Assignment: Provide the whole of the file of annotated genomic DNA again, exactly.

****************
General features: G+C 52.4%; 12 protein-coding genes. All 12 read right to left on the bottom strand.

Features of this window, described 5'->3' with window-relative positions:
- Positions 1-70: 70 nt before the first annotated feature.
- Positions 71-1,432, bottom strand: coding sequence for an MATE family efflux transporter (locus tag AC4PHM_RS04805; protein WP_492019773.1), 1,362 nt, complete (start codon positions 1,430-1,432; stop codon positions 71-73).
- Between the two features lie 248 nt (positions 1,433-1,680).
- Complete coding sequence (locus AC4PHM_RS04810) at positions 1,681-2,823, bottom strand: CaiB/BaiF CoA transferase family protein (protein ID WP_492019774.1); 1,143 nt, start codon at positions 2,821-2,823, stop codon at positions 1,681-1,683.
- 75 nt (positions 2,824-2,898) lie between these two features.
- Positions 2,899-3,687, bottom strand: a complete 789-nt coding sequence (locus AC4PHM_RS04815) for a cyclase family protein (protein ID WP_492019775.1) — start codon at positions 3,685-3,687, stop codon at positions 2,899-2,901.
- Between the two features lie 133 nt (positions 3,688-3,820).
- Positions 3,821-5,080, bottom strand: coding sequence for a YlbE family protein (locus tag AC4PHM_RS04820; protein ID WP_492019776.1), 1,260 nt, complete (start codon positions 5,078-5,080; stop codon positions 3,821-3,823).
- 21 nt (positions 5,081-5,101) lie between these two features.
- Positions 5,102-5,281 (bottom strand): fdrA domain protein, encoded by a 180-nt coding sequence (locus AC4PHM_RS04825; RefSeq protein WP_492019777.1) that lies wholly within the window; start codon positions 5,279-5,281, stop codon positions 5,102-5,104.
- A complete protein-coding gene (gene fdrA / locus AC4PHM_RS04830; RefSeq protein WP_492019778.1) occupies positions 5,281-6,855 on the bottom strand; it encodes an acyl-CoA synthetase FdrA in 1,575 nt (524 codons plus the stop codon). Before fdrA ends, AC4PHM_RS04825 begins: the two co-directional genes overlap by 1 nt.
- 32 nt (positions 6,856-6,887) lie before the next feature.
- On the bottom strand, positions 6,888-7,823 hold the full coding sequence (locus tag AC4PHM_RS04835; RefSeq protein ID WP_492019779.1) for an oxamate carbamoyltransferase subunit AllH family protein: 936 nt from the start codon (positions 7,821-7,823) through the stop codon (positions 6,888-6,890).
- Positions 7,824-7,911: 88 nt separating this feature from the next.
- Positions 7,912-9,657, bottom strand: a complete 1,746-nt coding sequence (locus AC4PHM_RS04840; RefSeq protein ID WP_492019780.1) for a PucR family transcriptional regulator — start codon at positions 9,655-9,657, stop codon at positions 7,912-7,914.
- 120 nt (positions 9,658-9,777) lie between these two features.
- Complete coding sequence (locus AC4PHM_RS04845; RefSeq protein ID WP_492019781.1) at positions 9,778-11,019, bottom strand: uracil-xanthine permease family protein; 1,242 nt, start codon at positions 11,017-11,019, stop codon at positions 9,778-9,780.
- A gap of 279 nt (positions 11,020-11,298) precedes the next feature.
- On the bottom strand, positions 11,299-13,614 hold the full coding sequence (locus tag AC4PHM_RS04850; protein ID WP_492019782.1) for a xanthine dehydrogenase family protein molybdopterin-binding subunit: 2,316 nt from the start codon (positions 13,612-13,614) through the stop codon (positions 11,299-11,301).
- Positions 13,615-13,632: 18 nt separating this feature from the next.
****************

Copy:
General features: G+C 52.4%; 12 protein-coding genes. All 12 read right to left on the bottom strand.

Features of this window, described 5'->3' with window-relative positions:
- Positions 1-70: 70 nt before the first annotated feature.
- Positions 71-1,432, bottom strand: coding sequence for an MATE family efflux transporter (locus tag AC4PHM_RS04805; protein WP_492019773.1), 1,362 nt, complete (start codon positions 1,430-1,432; stop codon positions 71-73).
- Between the two features lie 248 nt (positions 1,433-1,680).
- Complete coding sequence (locus AC4PHM_RS04810) at positions 1,681-2,823, bottom strand: CaiB/BaiF CoA transferase family protein (protein ID WP_492019774.1); 1,143 nt, start codon at positions 2,821-2,823, stop codon at positions 1,681-1,683.
- 75 nt (positions 2,824-2,898) lie between these two features.
- Positions 2,899-3,687, bottom strand: a complete 789-nt coding sequence (locus AC4PHM_RS04815) for a cyclase family protein (protein ID WP_492019775.1) — start codon at positions 3,685-3,687, stop codon at positions 2,899-2,901.
- Between the two features lie 133 nt (positions 3,688-3,820).
- Positions 3,821-5,080, bottom strand: coding sequence for a YlbE family protein (locus tag AC4PHM_RS04820; protein ID WP_492019776.1), 1,260 nt, complete (start codon positions 5,078-5,080; stop codon positions 3,821-3,823).
- 21 nt (positions 5,081-5,101) lie between these two features.
- Positions 5,102-5,281 (bottom strand): fdrA domain protein, encoded by a 180-nt coding sequence (locus AC4PHM_RS04825; RefSeq protein WP_492019777.1) that lies wholly within the window; start codon positions 5,279-5,281, stop codon positions 5,102-5,104.
- A complete protein-coding gene (gene fdrA / locus AC4PHM_RS04830; RefSeq protein WP_492019778.1) occupies positions 5,281-6,855 on the bottom strand; it encodes an acyl-CoA synthetase FdrA in 1,575 nt (524 codons plus the stop codon). Before fdrA ends, AC4PHM_RS04825 begins: the two co-directional genes overlap by 1 nt.
- 32 nt (positions 6,856-6,887) lie before the next feature.
- On the bottom strand, positions 6,888-7,823 hold the full coding sequence (locus tag AC4PHM_RS04835; RefSeq protein ID WP_492019779.1) for an oxamate carbamoyltransferase subunit AllH family protein: 936 nt from the start codon (positions 7,821-7,823) through the stop codon (positions 6,888-6,890).
- Positions 7,824-7,911: 88 nt separating this feature from the next.
- Positions 7,912-9,657, bottom strand: a complete 1,746-nt coding sequence (locus AC4PHM_RS04840; RefSeq protein ID WP_492019780.1) for a PucR family transcriptional regulator — start codon at positions 9,655-9,657, stop codon at positions 7,912-7,914.
- 120 nt (positions 9,658-9,777) lie between these two features.
- Complete coding sequence (locus AC4PHM_RS04845; RefSeq protein ID WP_492019781.1) at positions 9,778-11,019, bottom strand: uracil-xanthine permease family protein; 1,242 nt, start codon at positions 11,017-11,019, stop codon at positions 9,778-9,780.
- A gap of 279 nt (positions 11,020-11,298) precedes the next feature.
- On the bottom strand, positions 11,299-13,614 hold the full coding sequence (locus tag AC4PHM_RS04850; protein ID WP_492019782.1) for a xanthine dehydrogenase family protein molybdopterin-binding subunit: 2,316 nt from the start codon (positions 13,612-13,614) through the stop codon (positions 11,299-11,301).
- Positions 13,615-13,632: 18 nt separating this feature from the next.